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John V. Jacobi on Health Reform & Care for the Chronically Ill

Posted Jan 05 2010 12:00am

jacobi_johnIn case you missed it: Health Reform Watch regular, Professor John V. Jacobi, interviewed by Lester Feder for Legal Issues in Health Reform, a publication of The O’Neill Institute for National and Global Health Law at Georgetown University. In part:

John V. Jacobi is Dorothea Dix Professor of Health Law and Policy at the Seton Hall University School of Law. The O’Neill Institute’s Lester Feder spoke with him about health reform and covering those with chronic illness.

Lester Feder: Generally speaking, what do you think of what it is looking like we’re going to get out of Congress?

John V. Jacobi: I think that there are two big clusters of issues: one is covering the uninsured, which has gotten most of the attention, for good reason. The other issues, which I’ve been most concerned about is access for the most vulnerable: people with chronic illness and disabilities. On the first part it’s anybody’s guess on how well we’re going to do at covering the uninsured. On the second part, there are lots of interesting structural pieces in the bills that will help people with chronic illness, but I think that the overall structure of the reform may end up undercutting that quite a bit.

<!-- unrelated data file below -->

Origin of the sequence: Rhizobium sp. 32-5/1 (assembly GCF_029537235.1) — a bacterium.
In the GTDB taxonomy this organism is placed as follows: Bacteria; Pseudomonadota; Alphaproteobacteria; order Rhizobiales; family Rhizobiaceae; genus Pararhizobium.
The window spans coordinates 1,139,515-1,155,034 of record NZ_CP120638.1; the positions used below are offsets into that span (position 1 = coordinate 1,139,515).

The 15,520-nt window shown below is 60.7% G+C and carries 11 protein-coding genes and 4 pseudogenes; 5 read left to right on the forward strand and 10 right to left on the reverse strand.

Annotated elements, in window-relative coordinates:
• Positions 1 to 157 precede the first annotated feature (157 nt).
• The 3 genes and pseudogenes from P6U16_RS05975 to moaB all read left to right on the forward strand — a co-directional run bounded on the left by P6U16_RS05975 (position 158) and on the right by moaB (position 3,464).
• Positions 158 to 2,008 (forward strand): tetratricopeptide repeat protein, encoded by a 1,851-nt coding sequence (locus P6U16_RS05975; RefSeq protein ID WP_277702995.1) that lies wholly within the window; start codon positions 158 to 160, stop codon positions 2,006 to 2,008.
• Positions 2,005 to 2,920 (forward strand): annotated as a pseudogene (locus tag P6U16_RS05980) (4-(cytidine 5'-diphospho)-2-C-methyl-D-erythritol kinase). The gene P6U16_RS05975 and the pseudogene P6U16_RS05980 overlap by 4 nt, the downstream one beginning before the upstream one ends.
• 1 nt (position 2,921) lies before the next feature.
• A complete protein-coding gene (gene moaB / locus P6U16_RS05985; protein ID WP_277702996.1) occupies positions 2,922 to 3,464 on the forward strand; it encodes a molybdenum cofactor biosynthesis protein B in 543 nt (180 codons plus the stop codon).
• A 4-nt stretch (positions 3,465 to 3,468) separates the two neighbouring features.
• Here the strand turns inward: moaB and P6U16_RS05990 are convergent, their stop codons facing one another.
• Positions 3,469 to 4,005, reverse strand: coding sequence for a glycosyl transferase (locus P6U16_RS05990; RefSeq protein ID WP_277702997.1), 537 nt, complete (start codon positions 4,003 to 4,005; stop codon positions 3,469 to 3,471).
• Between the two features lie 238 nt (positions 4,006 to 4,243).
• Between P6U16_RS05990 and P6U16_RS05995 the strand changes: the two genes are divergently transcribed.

The pieces in the bills that are helpful are the ones that create medical homes, or chronic care management, or assure coordination of care for people with chronic illness. It is the sort of change that our delivery system and our finance system really need to be looking at. The problem with getting those innovations to actually work is that much of the coverage under the plans for the chronically ill will be provided through the private marketplace.

And here’s the problem with that: Private insurance companies are more or less profitable  depending on the risks that they accept. They are much more likely to be profitable if they are good at risk selection than if they are efficient and provide good service in other ways. There is such a dramatic concentration of cost in any actuarial pool that if an insurance company can avoid the 10 percent of the sickest people it is going to be doing quite well, whether it’s good or bad at delivering its services. And the ones that attract those 10 percent of the sickest are going to be in trouble unless there’s quite a good risk-adjustment program for premiums, which doesn’t seem to be available yet.

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